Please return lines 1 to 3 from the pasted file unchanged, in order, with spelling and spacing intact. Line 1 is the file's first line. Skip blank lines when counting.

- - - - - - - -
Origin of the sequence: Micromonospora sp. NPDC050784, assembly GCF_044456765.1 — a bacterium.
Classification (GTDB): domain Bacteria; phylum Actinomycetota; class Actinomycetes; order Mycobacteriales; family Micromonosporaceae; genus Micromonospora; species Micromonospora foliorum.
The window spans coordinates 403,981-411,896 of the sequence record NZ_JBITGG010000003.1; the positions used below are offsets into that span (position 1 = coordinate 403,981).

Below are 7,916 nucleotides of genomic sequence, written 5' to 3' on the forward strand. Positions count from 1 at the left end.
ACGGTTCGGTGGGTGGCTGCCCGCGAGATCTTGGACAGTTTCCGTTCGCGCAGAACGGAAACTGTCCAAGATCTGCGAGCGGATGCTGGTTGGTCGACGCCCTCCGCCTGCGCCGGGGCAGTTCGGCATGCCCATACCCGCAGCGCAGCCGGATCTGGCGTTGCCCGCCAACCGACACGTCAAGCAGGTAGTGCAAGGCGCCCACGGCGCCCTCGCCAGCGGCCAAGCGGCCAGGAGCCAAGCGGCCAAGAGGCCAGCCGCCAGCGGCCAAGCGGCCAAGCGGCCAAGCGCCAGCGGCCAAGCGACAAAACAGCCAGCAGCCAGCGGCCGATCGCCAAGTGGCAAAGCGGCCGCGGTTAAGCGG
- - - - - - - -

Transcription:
Origin of the sequence: Micromonospora sp. NPDC050784, assembly GCF_044456765.1 — a bacterium.
Classification (GTDB): domain Bacteria; phylum Actinomycetota; class Actinomycetes; order Mycobacteriales; family Micromonosporaceae; genus Micromonospora; species Micromonospora foliorum.
The window spans coordinates 403,981-411,896 of the sequence record NZ_JBITGG010000003.1; the positions used below are offsets into that span (position 1 = coordinate 403,981).